Ripped: How the Wired Generation Revolutionized Music by Greg Kot covers the effects of the internet on music and bands over the last decade, touching on some stuff back in the 90’s like the Beastie Boys mad sampling on Ill
The entire book plays out like a game between the Musicians who want to get their music out, the Fans who want to get the music, the Internet that makes it possible, and THE RIAA who simply doesn’t get it, and fights tooth-and-nail against the whole process of internet file sharing.
Summary of Ripped
“Ripped” presents the first definitive account of the digital music revolution, which changed the way music fans have sought and acquired music and led to the end of the recording industry as we know it. In the mid-1990s, advances in Internet and digital technology made it easy for fans to store, play, and share music, and leveled the playing field between better-marketed major-label bands and smaller independent artists who communicated directly with their audience. Instead of embracing these new possibilities, the music industry turned their customers into criminals with lawsuits, even as on-line music sharing exploded. With firsthand access to artists such as Radiohead, Nine Inch Nails, Metallica, Death Cab for Cutie and Arcade Fire, “Ripped” chronicles the industry’s decline and the rise of a worldwide grassroots community that transformed music.
Ripped – The Good
There’s some great information here on how the music industry works, and especially how it does Not work. Payola is explained in layman’s terms, with some dollars thrown in so you can understand the scope of the problem. You also get to read about Clear Channel’s involvement with band tours and ticket sales. The RIAA keeps showing up like Jason in a Friday the 13th movie, rearing it’s ugly head to cause problems just when you think things are going well.
I’d never heard the full story of Metallica’s legal dispute with Napster back in 2000, and I found that chapter very interesting. I wondered how a band so big could do something so absolutely guaranteed stupid as to sue their own fans for sharing their music, especially when they got to be famous because of file sharing (via mix tape trading) in the first place. According to the quotes in “Ripped”, Metallica played it like they didn’t really understand the interwebs or what they were doing. I don’t blame them, since claiming stupidity is better than admitting they are evil, but everyone knows what they did, especially their audience, and they don’t have short memories. I hear Metallica are still making albums though, so I guess it didn’t wreck their career.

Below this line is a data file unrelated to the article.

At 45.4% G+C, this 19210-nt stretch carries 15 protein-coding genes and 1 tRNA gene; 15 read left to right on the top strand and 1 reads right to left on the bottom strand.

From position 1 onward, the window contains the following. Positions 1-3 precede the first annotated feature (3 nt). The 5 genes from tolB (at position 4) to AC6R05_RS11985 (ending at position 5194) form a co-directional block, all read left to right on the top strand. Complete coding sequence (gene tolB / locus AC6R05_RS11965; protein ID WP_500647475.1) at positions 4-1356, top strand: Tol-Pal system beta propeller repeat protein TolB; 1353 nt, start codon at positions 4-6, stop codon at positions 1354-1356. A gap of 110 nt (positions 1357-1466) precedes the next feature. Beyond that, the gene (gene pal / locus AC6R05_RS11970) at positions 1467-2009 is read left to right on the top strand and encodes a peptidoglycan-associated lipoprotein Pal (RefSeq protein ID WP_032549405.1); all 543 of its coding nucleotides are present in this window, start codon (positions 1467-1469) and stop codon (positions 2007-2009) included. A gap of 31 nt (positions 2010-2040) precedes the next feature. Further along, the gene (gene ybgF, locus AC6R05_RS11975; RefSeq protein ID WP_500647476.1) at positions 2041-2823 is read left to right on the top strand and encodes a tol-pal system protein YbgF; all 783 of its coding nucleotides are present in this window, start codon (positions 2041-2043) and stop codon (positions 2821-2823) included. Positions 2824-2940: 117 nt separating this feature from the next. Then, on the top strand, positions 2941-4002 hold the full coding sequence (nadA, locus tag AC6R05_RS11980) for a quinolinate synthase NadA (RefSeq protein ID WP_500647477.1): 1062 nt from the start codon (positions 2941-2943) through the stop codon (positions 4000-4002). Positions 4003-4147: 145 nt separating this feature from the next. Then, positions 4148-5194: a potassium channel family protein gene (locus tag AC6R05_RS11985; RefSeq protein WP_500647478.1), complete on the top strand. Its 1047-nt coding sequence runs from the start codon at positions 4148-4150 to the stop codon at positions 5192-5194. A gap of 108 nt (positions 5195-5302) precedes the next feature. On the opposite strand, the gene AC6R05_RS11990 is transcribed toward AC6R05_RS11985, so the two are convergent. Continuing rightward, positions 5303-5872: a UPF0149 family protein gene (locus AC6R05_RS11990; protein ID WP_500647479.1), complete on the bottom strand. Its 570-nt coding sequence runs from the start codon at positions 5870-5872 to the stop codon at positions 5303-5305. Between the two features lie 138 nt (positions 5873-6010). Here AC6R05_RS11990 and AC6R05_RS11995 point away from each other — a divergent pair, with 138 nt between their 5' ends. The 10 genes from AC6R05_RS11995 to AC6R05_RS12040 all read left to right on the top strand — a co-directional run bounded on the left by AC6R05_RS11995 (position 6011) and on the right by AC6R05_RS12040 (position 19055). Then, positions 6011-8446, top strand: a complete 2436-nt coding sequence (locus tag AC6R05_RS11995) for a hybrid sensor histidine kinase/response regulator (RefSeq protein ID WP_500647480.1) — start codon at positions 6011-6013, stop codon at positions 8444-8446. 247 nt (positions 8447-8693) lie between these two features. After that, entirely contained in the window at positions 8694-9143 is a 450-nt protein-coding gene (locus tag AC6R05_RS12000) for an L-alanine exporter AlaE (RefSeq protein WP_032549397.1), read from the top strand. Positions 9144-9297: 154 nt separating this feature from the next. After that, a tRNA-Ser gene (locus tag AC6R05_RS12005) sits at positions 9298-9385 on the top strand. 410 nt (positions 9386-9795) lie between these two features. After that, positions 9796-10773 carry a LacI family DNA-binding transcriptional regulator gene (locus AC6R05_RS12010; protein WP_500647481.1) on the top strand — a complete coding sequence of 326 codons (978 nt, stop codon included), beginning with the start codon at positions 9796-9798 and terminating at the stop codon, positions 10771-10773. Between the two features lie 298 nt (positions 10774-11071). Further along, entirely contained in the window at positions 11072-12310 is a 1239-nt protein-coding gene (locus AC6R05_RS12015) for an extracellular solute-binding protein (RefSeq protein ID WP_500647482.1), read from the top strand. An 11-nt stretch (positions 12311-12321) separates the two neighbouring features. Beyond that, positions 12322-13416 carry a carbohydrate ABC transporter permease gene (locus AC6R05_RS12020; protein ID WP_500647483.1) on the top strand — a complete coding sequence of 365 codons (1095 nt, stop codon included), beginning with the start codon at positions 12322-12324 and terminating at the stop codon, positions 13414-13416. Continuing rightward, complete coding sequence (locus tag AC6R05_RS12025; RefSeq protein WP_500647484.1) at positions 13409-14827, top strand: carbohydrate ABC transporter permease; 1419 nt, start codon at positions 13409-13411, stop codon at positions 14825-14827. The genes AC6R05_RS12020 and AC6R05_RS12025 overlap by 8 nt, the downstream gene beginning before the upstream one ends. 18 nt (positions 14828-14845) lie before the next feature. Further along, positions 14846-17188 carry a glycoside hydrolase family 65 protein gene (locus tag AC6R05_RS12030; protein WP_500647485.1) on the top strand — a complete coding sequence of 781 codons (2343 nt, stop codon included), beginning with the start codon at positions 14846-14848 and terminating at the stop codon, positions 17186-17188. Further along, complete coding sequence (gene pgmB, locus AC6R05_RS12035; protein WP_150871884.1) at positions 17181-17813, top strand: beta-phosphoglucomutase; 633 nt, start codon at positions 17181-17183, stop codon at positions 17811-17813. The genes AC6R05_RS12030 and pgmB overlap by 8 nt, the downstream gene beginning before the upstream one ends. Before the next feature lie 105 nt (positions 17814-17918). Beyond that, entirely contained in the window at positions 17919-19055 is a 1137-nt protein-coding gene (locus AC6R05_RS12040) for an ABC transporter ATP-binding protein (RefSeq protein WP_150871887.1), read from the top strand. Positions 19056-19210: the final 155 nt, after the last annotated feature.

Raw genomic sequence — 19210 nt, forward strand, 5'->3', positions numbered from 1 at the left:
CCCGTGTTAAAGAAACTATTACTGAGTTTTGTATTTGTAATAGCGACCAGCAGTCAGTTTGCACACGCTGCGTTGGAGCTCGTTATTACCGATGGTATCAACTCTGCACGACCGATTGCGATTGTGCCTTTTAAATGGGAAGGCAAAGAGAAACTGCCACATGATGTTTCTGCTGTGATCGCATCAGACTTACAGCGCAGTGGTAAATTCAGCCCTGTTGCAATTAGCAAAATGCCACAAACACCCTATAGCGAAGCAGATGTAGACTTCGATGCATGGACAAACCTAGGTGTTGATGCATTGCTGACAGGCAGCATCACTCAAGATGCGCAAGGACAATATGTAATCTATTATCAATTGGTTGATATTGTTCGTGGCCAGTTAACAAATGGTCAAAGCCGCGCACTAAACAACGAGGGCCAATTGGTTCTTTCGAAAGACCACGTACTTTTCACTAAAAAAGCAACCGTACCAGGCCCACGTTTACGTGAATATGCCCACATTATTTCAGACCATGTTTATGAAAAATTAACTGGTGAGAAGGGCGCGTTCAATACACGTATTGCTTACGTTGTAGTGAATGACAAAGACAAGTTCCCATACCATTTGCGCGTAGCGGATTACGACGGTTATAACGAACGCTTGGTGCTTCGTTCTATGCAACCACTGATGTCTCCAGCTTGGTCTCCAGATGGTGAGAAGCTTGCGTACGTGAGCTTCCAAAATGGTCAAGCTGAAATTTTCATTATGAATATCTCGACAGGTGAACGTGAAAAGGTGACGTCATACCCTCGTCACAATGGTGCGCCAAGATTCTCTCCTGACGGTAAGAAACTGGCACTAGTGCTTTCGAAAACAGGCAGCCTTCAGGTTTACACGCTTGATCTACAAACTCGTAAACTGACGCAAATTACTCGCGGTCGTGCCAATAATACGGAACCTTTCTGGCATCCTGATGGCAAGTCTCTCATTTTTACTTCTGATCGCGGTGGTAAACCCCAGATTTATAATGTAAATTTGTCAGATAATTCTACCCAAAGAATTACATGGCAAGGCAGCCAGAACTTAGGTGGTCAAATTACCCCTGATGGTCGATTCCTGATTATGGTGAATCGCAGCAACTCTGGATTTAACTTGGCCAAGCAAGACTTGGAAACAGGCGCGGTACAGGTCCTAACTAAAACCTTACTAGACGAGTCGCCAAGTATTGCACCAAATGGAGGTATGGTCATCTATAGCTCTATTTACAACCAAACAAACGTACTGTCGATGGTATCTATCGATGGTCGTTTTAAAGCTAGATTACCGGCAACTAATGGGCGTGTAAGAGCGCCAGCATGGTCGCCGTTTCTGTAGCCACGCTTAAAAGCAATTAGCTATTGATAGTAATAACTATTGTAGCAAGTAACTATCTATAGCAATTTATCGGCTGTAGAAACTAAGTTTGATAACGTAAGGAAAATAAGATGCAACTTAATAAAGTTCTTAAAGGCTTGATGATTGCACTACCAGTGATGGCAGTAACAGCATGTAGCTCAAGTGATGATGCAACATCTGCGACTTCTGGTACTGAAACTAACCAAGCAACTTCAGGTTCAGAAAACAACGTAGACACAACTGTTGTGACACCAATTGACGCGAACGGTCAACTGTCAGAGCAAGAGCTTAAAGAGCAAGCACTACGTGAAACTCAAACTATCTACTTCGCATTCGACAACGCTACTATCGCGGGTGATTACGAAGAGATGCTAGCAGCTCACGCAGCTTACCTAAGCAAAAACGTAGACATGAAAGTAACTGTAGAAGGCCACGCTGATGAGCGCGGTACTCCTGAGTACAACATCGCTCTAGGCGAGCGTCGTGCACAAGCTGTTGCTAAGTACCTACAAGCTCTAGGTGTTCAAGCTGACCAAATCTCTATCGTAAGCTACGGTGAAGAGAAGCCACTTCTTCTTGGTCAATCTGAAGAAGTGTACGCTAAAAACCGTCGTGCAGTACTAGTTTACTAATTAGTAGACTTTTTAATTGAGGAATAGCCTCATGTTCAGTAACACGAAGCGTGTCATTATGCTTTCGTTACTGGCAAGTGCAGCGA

The chapter on Prince was also enlightening. It covered his break from his record label, and how he was 1 of the first big artists 2 attempt 2 run his own business over the internet, directly relating 2 his fans. Strangely, you’d think I would have heard about these ‘indie’ releases from Prince, being we both lived in Minnesota at the time.
Ripped – The Bad
After the first few chapters, the stories devolve into the less interesting and less innovative – Death Cab for Cutie, for example, were blissfully unaware of the internet. They were just surprised that people were coming to their shows and wondered how they were finding out about them. No ‘revolution’ here.
I’d rather have seen shorter examples of more bands instead of the few detailed analysis of the handful of bands like Wilco and Arcade Fire which read more like band bios, and could have been condensed. Same thing with the rise of Pitchfork Media – some punk with an opinionated blog becomes a millionaire. Pitchfork’s effect on bands’ record sales was important and an interesting read, but hardly worth an entire chapter.
Sadly, there is no mention of Jagged Spiral, who announced their intention to release their 2007 debut album Days From Evil with a ‘pay what you want’ system on the internet before Radiohead released In Rainbows. And no mention of the band Atmosphere releasing an entire album online for free as a Christmas present for their fans in Dec 2007 (The album Strictly Leakage is still available at this link.)
Of course, Greg Kot hasn’t heard of Jagged Spiral, so I can’t really fault him, but established bands like Radiohead and NIN releasing their albums on the internet for free isn’t news. They were already releasing tracks for free over terrestrial radio. No revolution here. The revolution would be up-and-coming bands like Jagged Spiral and Atmosphere changing their tactics and releasing their music for free and trading in Fortune for Fame; a gamble to jump-start their careers using the internet.
I would have enjoyed a chapter on the RIAA. They only seem to pop up in the book to say “No. You can’t do that.” I would have enjoyed more detail on the RIAA’s decision to endorse DRM (Digital Rights Management) and to read about other copy-prevention methods they might have considered.
Ripped – The Upshot
Ripped gives a good overview of the past ten or so years as music and musicians get more tightly caught up in the internet, and the Recording Industry fights against it every step of the way.